The high forest area in Ghana comprises the reserves and off-reserves.
The high forest cover in Ghana includes the forest under permanent reservation and those outside of the permanent estate referred to as the off-reserve forest. The permanent forest estates were established by the Forest Ordinance Act in the early part of the 20th century for various ecological and economic reasons. Chief among the reasons for the establishment of the reserves include timber production, protection of watershed and ecologically sensitive areas such as hills with steep slopes, fire belts, provision and sustenance of ecological conditions ideal for cocoa production.
At the beginning of the 20th century, Ghana had about 8.2 million hectares of high forest of which 1.8 million hectares has been designated as permanent forest reserves which exist today in isolated blocks. (insert a link FR Map of Ghana) About 400,000 ha is of the permanent forest estate is heavily degraded due to over exploitation of timber and agricultural encroachment.
The off-reserve forest area has declined significantly as a result of competing land uses such as agriculture, mining, settlement expansion and infrastructural developments. Incidence of bush fire especially in the early 1980s was a major contributory factor to the decline of Ghana’s forest cover, affecting areas both within and without the permanent forest estate.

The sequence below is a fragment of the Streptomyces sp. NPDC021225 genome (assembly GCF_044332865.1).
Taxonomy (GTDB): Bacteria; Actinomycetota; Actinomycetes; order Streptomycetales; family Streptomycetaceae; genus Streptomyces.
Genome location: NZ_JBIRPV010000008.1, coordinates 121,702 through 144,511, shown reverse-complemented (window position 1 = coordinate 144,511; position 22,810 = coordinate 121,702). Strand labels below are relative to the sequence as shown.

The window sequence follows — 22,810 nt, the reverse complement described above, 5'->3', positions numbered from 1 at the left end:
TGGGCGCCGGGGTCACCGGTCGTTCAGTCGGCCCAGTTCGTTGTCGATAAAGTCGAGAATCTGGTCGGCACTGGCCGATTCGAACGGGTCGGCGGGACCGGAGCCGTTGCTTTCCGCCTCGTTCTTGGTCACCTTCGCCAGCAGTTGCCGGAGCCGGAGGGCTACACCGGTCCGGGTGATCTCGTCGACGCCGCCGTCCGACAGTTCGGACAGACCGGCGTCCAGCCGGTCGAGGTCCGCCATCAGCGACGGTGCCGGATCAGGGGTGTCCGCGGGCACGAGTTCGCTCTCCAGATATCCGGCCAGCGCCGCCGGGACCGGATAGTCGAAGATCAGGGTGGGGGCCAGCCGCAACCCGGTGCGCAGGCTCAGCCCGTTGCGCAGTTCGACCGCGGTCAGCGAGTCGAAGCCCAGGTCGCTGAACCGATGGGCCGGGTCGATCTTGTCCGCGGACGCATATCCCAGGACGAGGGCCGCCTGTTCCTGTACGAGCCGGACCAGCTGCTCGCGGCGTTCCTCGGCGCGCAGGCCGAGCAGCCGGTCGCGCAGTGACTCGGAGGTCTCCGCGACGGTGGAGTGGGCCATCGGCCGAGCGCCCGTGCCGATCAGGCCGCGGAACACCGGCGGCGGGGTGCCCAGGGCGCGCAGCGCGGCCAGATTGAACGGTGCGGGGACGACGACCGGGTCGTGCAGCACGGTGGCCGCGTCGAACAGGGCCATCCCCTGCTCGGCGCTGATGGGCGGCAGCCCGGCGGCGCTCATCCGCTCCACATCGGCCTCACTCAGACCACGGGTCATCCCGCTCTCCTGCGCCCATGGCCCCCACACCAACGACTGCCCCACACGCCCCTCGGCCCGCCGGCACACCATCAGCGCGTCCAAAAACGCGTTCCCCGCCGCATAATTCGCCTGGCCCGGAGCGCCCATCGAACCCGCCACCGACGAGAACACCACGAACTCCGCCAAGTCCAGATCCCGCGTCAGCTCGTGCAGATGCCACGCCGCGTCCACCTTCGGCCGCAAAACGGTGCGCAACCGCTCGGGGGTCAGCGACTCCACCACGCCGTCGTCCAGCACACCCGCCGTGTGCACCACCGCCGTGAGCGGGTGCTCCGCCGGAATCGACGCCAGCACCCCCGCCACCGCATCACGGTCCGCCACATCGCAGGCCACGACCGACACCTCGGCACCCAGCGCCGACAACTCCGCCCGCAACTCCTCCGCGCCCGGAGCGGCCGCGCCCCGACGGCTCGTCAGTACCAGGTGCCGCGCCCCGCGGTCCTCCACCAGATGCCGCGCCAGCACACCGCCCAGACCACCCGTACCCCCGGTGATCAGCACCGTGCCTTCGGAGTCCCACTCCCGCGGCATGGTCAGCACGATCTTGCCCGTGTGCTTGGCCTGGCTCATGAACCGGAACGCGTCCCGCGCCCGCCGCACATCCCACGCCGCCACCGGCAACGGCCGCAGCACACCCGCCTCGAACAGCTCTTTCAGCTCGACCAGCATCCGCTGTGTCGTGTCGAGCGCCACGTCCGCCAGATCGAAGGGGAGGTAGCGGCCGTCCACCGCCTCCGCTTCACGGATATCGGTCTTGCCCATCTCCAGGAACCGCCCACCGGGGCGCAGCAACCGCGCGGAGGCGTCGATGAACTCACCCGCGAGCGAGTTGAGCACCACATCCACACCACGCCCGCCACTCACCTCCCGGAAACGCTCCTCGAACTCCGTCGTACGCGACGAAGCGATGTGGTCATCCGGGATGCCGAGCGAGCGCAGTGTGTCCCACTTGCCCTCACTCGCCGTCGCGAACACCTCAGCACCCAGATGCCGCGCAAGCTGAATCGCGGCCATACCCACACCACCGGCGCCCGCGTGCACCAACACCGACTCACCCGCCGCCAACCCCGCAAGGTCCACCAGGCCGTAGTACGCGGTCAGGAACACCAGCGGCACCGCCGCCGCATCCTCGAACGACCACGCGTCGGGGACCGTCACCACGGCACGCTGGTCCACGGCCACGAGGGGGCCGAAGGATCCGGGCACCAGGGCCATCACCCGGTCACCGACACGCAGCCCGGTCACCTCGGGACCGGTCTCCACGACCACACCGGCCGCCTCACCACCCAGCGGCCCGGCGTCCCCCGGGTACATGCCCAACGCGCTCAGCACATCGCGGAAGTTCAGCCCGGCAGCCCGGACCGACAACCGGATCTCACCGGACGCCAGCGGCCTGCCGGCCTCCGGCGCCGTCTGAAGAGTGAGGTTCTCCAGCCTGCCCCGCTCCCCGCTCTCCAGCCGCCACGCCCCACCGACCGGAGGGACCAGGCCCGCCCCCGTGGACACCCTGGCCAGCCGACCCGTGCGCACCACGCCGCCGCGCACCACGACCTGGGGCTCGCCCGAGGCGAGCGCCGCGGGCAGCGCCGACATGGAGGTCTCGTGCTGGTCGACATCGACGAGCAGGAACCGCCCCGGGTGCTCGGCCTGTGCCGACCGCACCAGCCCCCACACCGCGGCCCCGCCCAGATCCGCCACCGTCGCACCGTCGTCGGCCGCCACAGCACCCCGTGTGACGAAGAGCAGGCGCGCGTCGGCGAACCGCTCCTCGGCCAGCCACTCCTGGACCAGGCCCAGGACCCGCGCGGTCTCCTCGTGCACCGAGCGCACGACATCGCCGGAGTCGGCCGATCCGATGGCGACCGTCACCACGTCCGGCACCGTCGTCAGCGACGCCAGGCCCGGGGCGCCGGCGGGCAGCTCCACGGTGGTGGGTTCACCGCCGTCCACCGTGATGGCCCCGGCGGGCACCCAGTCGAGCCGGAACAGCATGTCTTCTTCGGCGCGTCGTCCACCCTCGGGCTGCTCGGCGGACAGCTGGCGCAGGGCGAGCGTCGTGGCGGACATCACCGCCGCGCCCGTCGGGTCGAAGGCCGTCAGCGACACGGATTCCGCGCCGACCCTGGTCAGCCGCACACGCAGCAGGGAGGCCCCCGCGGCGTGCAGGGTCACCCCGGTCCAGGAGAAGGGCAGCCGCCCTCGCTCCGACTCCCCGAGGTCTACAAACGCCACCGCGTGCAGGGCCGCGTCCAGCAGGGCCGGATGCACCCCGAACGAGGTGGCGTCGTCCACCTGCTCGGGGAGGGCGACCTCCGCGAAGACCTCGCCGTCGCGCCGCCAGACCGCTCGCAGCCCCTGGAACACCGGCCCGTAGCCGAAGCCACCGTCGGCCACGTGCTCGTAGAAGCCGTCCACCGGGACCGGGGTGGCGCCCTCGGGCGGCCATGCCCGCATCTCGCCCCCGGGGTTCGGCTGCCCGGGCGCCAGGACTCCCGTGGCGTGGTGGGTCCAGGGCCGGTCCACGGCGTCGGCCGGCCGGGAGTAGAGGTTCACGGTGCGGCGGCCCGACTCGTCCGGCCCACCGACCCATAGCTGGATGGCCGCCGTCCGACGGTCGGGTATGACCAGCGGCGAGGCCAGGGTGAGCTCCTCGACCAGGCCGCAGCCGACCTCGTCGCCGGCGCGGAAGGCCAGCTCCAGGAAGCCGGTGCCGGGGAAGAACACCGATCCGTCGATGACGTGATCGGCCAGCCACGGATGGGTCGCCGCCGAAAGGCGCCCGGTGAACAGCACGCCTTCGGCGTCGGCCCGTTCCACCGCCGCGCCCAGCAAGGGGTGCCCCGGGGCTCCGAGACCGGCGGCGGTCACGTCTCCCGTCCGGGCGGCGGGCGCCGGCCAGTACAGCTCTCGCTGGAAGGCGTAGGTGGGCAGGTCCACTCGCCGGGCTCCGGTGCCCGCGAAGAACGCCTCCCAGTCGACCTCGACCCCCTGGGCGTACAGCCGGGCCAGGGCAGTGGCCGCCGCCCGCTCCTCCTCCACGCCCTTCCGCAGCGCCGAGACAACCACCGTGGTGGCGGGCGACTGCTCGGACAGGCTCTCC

The forest ecosystem in Ghana has been classified into eight vegetation zones based on climatic conditions and floristic characteristics of the plant community (Hall & Swaine, 1981). These are; wet evergreen, moist evergreen, upland evergreen, moist semi-deciduous forest (comprising the northwest and southeast subtypes), dry semi-deciduous (comprising the inner zone and the fire zone subtypes) and the southern marginal.